Since serving as a reason for an intentional state is not the same as serving as a cause of that state, it seems impossible to account for the normative, justification-generating role of the senses by simply pointing to their causal role. In fact, as already mentioned, the very claim that we can even make sense of the normative role of sensory states faces the “Sellarsian” dilemma (Sellars 1956; see also BonJour 1985; Lyons 2008). Sensory states can be either taken as devoid of intentional content, or they can be treated as states that are contentful themselves. Both options seem to render them unfit to play their postulated normative role.

Accepting the first option amounts to accepting the claim that sensory states are contentless. They do not represent anything as being a certain way; rather, they constitute brute sensory stimulations. But brute sensory stimulations do not seem like things that could justify or warrant intentional states (Davidson 1986). In particular, they cannot enter inferential relations with intentional states. Because of this, sensory states, nonintentionally construed, are epistemically inert.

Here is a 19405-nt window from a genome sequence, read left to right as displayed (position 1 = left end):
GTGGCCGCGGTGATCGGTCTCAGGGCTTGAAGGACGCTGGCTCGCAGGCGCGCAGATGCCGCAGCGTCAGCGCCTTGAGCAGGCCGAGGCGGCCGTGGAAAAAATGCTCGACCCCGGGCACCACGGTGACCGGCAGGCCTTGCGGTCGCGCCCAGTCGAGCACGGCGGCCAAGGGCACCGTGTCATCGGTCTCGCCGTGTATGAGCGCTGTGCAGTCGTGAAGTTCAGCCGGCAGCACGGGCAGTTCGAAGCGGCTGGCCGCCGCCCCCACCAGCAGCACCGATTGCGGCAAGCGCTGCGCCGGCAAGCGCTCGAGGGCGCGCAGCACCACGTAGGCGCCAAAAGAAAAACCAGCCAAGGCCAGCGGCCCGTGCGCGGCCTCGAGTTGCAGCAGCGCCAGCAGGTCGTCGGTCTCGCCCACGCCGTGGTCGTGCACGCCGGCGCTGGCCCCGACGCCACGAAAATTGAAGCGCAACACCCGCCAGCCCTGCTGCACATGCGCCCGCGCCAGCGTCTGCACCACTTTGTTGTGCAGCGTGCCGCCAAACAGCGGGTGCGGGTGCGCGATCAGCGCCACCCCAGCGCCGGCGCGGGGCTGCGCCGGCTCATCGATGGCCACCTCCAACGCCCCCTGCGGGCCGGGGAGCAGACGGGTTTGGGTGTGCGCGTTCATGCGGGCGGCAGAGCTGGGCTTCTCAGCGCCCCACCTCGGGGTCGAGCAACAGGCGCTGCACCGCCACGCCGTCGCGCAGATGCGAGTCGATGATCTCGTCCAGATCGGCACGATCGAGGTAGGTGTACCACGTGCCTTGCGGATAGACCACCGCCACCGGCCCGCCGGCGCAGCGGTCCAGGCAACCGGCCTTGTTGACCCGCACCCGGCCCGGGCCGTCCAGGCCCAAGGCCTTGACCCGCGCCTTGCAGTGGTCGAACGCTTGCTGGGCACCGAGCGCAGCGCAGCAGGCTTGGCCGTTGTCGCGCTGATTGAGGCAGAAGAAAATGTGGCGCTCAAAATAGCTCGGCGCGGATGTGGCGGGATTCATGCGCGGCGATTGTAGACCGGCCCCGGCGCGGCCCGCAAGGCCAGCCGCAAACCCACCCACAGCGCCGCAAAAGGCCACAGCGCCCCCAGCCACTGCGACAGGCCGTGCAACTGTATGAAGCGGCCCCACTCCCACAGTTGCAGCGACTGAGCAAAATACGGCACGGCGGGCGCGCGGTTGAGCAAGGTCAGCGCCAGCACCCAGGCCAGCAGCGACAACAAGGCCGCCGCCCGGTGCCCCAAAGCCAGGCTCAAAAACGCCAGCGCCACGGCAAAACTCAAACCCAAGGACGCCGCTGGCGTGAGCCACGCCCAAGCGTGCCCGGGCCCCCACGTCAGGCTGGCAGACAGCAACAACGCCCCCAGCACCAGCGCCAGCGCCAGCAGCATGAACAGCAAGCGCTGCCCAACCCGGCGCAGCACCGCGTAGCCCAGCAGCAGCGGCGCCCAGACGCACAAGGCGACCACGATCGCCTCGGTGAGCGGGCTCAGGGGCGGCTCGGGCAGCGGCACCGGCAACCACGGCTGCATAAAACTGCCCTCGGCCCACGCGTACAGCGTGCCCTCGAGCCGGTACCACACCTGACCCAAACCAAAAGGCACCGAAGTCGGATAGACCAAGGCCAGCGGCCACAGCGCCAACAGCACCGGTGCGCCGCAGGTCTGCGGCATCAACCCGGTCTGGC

If we rather go with the second option and treat sensory states as contentful, then another problem arises. For any sensory state which asserts some content (i.e. represents the world as being in a particular way), we may legitimately ask about what justifies this state having (asserting) this particular content and not some other. After all, we presumably do not want this content to be arbitrarily asserted. Thus, if sensory states are contentful, then perhaps they can act as reasons, but they will also require reasons for themselves.2 However, if this is the case, then the chain of inferential justification cannot end at the senses, hence, the latter cannot play a foundational epistemic role. Perhaps sensory representations do obtain their justification inferentially, from other, antecedently held representational states. But if so, then they are not “theory-neutral”. Their justification rests on conceptions and beliefs which are merely presupposed (if we want to treat those background presuppositions as empirically justified, then the problem reappears, and so a regress looms). What the senses deliver is not bare, inferentially uncontaminated “Given”.